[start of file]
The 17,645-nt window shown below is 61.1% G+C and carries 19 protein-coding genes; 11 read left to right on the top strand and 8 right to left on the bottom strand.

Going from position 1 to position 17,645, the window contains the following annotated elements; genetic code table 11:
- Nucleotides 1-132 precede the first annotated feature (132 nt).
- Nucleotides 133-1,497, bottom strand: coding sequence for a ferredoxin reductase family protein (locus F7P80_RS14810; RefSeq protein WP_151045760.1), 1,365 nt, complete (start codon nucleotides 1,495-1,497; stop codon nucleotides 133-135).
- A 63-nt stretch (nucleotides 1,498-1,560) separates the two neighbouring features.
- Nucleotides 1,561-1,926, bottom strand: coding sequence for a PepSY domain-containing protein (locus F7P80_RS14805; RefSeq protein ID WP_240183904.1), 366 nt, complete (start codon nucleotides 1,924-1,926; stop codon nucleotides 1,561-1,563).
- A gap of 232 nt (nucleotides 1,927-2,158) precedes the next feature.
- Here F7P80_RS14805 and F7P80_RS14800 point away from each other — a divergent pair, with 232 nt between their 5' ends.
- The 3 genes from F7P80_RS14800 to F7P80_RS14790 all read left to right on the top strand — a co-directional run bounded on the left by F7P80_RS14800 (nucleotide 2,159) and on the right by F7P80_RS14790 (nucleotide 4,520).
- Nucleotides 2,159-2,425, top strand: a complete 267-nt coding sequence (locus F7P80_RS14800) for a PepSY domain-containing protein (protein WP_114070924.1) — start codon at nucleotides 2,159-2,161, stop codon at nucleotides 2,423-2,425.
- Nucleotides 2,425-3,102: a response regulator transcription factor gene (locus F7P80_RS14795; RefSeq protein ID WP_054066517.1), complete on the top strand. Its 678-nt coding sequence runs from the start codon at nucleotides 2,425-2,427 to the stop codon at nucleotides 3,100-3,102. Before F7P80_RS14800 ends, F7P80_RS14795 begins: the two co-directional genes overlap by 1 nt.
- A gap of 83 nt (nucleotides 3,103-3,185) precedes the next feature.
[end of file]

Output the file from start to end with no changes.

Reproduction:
The 17,645-nt window shown below is 61.1% G+C and carries 19 protein-coding genes; 11 read left to right on the top strand and 8 right to left on the bottom strand.

Going from position 1 to position 17,645, the window contains the following annotated elements; genetic code table 11:
- Nucleotides 1-132 precede the first annotated feature (132 nt).
- Nucleotides 133-1,497, bottom strand: coding sequence for a ferredoxin reductase family protein (locus F7P80_RS14810; RefSeq protein WP_151045760.1), 1,365 nt, complete (start codon nucleotides 1,495-1,497; stop codon nucleotides 133-135).
- A 63-nt stretch (nucleotides 1,498-1,560) separates the two neighbouring features.
- Nucleotides 1,561-1,926, bottom strand: coding sequence for a PepSY domain-containing protein (locus F7P80_RS14805; RefSeq protein ID WP_240183904.1), 366 nt, complete (start codon nucleotides 1,924-1,926; stop codon nucleotides 1,561-1,563).
- A gap of 232 nt (nucleotides 1,927-2,158) precedes the next feature.
- Here F7P80_RS14805 and F7P80_RS14800 point away from each other — a divergent pair, with 232 nt between their 5' ends.
- The 3 genes from F7P80_RS14800 to F7P80_RS14790 all read left to right on the top strand — a co-directional run bounded on the left by F7P80_RS14800 (nucleotide 2,159) and on the right by F7P80_RS14790 (nucleotide 4,520).
- Nucleotides 2,159-2,425, top strand: a complete 267-nt coding sequence (locus F7P80_RS14800) for a PepSY domain-containing protein (protein WP_114070924.1) — start codon at nucleotides 2,159-2,161, stop codon at nucleotides 2,423-2,425.
- Nucleotides 2,425-3,102: a response regulator transcription factor gene (locus F7P80_RS14795; RefSeq protein ID WP_054066517.1), complete on the top strand. Its 678-nt coding sequence runs from the start codon at nucleotides 2,425-2,427 to the stop codon at nucleotides 3,100-3,102. Before F7P80_RS14800 ends, F7P80_RS14795 begins: the two co-directional genes overlap by 1 nt.
- A gap of 83 nt (nucleotides 3,103-3,185) precedes the next feature.